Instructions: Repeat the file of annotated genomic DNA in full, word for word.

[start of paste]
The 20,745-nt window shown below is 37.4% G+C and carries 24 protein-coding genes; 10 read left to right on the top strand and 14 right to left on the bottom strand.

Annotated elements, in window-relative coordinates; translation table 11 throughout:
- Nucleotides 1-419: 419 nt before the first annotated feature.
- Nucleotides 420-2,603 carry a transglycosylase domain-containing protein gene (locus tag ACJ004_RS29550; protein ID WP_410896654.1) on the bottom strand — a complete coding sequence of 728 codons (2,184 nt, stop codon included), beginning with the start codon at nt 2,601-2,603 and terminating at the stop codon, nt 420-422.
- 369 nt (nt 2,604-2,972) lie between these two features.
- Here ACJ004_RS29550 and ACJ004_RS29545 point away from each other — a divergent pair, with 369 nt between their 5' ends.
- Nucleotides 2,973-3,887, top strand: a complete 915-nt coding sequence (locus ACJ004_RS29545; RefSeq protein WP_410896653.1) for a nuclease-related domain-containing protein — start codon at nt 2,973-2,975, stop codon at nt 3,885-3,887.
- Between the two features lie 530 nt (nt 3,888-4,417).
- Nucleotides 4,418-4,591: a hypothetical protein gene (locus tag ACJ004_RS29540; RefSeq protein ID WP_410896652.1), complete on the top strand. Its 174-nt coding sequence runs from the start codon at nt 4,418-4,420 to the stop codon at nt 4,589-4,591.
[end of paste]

The 20,745-nt window shown below is 37.4% G+C and carries 24 protein-coding genes; 10 read left to right on the top strand and 14 right to left on the bottom strand.

Annotated elements, in window-relative coordinates; translation table 11 throughout:
- Nucleotides 1-419: 419 nt before the first annotated feature.
- Nucleotides 420-2,603 carry a transglycosylase domain-containing protein gene (locus tag ACJ004_RS29550; protein ID WP_410896654.1) on the bottom strand — a complete coding sequence of 728 codons (2,184 nt, stop codon included), beginning with the start codon at nt 2,601-2,603 and terminating at the stop codon, nt 420-422.
- 369 nt (nt 2,604-2,972) lie between these two features.
- Here ACJ004_RS29550 and ACJ004_RS29545 point away from each other — a divergent pair, with 369 nt between their 5' ends.
- Nucleotides 2,973-3,887, top strand: a complete 915-nt coding sequence (locus ACJ004_RS29545; RefSeq protein WP_410896653.1) for a nuclease-related domain-containing protein — start codon at nt 2,973-2,975, stop codon at nt 3,885-3,887.
- Between the two features lie 530 nt (nt 3,888-4,417).
- Nucleotides 4,418-4,591: a hypothetical protein gene (locus tag ACJ004_RS29540; RefSeq protein ID WP_410896652.1), complete on the top strand. Its 174-nt coding sequence runs from the start codon at nt 4,418-4,420 to the stop codon at nt 4,589-4,591.